ICE Delivery System: Millipede, Inc., a medical device company leading the way in adding to the structural heart toolbox for the interventional cardiologist, has successfully treated two patients utilizing its latest-generation delivery system which incorporates a fully integrated intracardiac echocardiography catheter (ICE). The catheter was designed to enhance the precise delivery and accurate placement of the IRIS annuloplasty ring implant.

The IRIS annuloplasty ring, delivered via a transcatheter-transseptal delivery system, follows the standard surgical approach to repair and reduce the size of a dilated mitral annulus. The IRIS device is a complete ring designed to be used as a stand-alone device, or in combination with other technologies in patients with severe mitral regurgitation. The system is also capable of being utilized to treat severe tricuspid regurgitation.

“Our team is very excited to see the advancement of the delivery system and implant now with integrated ICE being used in patients with functional mitral regurgitation,” said Randy Lashinski, Millipede’s President and CEO.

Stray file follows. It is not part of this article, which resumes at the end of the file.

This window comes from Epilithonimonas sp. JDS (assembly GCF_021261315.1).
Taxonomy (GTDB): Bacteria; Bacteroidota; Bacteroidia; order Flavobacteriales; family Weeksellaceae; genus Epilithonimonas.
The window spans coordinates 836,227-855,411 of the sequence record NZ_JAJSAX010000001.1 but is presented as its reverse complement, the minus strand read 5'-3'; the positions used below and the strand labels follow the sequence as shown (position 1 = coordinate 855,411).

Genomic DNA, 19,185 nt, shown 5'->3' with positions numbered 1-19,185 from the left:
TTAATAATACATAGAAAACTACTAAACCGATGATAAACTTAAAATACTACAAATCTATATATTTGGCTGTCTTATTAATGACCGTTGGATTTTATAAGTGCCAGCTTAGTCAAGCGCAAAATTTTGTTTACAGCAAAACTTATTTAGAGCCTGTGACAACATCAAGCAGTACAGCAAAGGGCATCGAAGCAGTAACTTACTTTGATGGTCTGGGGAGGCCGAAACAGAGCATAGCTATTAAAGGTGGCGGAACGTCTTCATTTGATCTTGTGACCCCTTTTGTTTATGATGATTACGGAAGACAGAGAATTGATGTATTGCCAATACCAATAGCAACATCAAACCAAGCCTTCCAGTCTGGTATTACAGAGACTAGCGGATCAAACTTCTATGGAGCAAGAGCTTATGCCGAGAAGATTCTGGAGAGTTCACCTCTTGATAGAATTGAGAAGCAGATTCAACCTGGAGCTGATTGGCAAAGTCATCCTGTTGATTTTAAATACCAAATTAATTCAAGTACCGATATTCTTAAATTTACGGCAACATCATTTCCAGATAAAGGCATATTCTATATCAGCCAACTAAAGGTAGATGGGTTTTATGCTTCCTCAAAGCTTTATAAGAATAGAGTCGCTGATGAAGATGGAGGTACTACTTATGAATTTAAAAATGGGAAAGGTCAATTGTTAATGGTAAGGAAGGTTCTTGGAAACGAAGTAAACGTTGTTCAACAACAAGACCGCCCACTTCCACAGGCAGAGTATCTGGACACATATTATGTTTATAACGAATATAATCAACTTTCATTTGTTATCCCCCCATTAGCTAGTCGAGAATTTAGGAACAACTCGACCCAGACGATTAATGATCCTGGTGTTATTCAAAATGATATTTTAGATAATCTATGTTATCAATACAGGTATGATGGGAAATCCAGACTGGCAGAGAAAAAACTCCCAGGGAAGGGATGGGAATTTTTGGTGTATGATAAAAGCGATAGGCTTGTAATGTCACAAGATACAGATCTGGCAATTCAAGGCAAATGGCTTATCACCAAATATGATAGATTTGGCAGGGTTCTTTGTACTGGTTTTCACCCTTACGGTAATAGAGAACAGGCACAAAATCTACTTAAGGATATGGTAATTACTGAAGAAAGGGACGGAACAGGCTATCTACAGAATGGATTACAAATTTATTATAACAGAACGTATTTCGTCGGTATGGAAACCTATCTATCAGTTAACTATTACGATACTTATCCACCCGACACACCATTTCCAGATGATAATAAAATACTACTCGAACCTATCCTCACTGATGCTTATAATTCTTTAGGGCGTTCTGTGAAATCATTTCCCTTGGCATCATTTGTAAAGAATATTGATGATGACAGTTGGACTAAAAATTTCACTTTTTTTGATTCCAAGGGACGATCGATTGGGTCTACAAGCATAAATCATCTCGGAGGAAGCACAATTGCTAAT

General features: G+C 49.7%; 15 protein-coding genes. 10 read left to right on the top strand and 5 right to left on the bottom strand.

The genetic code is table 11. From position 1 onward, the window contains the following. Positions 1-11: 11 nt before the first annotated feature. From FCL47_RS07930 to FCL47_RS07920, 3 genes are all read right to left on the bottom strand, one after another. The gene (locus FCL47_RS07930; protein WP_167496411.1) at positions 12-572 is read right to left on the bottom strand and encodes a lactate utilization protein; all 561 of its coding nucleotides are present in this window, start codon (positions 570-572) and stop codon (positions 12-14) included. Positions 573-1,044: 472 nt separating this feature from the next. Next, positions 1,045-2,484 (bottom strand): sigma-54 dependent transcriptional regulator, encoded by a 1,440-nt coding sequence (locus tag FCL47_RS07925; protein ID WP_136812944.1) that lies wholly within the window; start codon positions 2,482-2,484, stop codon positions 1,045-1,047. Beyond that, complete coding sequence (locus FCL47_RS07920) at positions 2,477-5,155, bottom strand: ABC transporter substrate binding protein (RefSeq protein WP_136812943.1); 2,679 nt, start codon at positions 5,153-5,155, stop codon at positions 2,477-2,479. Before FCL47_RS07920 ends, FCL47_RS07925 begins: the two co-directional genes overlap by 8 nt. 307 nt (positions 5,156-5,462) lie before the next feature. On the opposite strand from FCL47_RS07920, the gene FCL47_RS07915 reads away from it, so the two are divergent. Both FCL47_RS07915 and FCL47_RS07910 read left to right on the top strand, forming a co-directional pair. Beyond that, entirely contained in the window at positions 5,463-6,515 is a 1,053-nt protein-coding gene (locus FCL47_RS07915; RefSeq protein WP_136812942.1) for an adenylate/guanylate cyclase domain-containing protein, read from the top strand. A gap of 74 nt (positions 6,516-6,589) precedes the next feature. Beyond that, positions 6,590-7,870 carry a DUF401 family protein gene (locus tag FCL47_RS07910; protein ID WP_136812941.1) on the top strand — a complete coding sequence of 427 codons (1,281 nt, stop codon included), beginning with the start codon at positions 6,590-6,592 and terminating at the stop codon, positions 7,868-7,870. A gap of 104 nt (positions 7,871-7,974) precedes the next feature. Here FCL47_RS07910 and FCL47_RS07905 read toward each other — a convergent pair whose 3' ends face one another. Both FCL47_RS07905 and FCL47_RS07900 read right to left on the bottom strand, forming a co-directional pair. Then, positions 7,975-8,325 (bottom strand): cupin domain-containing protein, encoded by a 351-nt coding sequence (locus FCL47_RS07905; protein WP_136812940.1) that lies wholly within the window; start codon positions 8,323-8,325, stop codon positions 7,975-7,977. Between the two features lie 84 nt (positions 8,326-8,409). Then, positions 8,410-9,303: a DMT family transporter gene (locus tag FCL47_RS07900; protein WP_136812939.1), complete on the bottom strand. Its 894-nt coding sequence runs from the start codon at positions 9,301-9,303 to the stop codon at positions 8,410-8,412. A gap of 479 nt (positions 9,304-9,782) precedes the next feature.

The enhanced system was recently utilized to successfully treat two patients with functional mitral regurgitation. These patients were discharged from the hospital on the following day. They, and all previously implanted Millipede patients, continue to do well on their latest follow ups.

“This latest generation Millipede IRIS has many improvements and now with the integrated ICE imaging catheter, we are able to implant the semi-rigid adjustable ring easily and precisely with total procedural times under two hours,” noted Dr. Jason Rogers, the clinical lead and interventional cardiologist from Sacramento, California

“The company has been rapidly enhancing the IRIS system in preparation for US and EU clinical studies. The continuation of clinical evidence has allowed for a rapid advancement of delivery catheter and IRIS implant while providing a safe predictable tool for the interventionalist,” noted Eberhard Grube, Professor of Cardiology at the University of Bonn in Germany.